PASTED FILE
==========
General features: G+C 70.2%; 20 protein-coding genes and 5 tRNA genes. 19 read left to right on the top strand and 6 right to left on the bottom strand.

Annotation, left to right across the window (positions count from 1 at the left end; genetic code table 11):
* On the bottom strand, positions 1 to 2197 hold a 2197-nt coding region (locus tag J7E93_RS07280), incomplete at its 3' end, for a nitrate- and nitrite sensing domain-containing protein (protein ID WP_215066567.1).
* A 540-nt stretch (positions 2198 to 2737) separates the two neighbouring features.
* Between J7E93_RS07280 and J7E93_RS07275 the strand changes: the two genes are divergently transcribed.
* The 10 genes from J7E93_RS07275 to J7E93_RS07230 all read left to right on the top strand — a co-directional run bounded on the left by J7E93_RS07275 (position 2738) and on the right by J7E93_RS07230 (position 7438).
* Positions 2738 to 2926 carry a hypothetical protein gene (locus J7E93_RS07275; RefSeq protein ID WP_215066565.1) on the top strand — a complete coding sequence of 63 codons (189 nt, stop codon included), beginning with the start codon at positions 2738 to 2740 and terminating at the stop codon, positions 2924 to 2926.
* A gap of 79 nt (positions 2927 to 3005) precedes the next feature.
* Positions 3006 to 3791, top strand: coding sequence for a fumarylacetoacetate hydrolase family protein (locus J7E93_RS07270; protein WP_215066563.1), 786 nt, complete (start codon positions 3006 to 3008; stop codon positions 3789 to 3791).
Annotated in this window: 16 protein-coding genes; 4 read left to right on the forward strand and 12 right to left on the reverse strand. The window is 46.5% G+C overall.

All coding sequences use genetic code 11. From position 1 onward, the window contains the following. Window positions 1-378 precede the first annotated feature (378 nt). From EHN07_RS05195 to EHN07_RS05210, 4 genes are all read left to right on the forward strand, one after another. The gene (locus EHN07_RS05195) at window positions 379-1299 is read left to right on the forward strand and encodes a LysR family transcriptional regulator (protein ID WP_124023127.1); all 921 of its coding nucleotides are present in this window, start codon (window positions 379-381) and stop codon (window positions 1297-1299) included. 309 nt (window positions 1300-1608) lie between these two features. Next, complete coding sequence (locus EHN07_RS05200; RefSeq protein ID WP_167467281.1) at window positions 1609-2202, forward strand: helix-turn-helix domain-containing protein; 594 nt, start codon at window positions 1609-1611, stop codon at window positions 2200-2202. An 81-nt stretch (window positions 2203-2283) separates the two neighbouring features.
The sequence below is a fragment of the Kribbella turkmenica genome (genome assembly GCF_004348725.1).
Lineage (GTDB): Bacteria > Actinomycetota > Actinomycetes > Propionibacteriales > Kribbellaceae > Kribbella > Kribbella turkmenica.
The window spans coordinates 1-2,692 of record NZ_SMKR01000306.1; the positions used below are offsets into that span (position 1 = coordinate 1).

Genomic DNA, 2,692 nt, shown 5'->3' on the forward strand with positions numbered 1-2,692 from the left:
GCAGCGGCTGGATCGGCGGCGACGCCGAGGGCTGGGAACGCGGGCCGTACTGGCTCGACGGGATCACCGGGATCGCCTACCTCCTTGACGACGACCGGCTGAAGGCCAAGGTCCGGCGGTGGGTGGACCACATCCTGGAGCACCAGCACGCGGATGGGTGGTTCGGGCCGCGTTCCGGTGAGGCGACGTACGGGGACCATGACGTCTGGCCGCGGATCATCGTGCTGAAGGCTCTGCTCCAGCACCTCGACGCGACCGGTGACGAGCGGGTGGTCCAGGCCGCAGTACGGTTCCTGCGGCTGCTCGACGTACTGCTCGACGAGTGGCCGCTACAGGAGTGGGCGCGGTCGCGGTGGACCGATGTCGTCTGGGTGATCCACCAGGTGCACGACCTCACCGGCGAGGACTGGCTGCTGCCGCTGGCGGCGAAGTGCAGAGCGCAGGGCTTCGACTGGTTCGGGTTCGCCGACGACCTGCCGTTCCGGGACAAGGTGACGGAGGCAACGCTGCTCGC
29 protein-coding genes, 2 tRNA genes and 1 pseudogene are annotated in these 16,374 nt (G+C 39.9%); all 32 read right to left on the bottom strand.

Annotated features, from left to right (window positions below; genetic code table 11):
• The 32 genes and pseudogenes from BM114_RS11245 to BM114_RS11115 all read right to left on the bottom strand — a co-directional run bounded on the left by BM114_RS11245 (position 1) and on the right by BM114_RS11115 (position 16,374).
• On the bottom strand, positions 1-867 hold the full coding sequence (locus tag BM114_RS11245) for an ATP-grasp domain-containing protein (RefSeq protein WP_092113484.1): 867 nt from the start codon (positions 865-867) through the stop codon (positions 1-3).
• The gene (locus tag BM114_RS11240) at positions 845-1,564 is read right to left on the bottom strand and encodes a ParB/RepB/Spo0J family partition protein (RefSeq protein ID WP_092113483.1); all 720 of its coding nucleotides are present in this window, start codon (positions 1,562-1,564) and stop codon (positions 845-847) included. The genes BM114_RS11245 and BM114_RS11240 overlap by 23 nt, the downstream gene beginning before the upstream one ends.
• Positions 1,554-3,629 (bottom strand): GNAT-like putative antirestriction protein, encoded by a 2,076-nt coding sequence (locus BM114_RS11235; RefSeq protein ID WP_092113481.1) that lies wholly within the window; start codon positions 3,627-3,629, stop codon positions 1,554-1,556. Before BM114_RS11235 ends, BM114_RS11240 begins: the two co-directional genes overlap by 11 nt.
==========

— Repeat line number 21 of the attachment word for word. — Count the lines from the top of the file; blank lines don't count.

• The gene (locus tag BM114_RS11240) at positions 845-1,564 is read right to left on the bottom strand and encodes a ParB/RepB/Spo0J family partition protein (RefSeq protein ID WP_092113483.1); all 720 of its coding nucleotides are present in this window, start codon (positions 1,562-1,564) and stop codon (positions 845-847) included. The genes BM114_RS11245 and BM114_RS11240 overlap by 23 nt, the downstream gene beginning before the upstream one ends.